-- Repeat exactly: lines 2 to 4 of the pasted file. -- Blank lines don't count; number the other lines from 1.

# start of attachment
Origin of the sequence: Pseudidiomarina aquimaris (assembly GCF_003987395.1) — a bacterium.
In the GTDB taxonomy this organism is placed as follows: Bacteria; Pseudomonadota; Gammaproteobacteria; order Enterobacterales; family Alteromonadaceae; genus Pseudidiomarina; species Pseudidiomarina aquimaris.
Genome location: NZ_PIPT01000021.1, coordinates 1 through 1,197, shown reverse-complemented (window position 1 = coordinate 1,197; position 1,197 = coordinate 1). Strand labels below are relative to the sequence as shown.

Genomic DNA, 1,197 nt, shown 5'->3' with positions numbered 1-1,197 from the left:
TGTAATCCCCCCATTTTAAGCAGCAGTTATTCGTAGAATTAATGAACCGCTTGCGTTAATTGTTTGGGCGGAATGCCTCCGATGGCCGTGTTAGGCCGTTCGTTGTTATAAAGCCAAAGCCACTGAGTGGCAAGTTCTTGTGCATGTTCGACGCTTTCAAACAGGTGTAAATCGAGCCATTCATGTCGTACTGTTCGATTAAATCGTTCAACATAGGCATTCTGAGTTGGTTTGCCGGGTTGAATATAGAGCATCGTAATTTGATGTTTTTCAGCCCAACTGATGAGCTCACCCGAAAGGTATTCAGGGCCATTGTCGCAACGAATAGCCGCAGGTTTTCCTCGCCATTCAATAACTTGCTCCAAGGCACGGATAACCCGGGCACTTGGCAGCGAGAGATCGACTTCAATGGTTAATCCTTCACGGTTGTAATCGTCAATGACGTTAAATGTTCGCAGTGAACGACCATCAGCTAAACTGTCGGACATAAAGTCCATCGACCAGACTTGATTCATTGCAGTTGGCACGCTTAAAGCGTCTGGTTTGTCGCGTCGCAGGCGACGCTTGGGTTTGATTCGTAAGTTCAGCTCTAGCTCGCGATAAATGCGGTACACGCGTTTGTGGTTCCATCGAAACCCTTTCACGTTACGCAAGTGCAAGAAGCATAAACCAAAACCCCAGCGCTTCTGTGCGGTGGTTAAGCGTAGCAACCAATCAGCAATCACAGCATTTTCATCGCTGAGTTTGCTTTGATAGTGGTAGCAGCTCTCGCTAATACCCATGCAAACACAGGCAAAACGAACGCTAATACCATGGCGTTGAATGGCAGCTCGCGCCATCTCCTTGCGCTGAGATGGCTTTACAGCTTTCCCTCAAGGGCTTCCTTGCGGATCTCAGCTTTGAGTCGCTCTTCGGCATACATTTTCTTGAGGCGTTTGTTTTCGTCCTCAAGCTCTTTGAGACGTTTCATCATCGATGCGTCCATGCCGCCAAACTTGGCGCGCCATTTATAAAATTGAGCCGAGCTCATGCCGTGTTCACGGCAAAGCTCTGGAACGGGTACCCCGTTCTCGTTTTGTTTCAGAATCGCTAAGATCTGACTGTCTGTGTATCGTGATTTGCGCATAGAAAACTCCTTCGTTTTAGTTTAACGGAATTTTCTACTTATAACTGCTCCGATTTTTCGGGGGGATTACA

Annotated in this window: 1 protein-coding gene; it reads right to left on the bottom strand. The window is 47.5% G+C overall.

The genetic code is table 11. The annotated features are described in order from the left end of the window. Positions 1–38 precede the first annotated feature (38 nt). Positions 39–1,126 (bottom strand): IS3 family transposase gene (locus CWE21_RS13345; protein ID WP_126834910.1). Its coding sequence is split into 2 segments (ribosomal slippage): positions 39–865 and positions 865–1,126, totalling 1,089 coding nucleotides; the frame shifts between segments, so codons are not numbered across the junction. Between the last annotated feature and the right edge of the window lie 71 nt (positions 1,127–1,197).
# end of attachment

In the GTDB taxonomy this organism is placed as follows: Bacteria; Pseudomonadota; Gammaproteobacteria; order Enterobacterales; family Alteromonadaceae; genus Pseudidiomarina; species Pseudidiomarina aquimaris.
Genome location: NZ_PIPT01000021.1, coordinates 1 through 1,197, shown reverse-complemented (window position 1 = coordinate 1,197; position 1,197 = coordinate 1). Strand labels below are relative to the sequence as shown.

Genomic DNA, 1,197 nt, shown 5'->3' with positions numbered 1-1,197 from the left: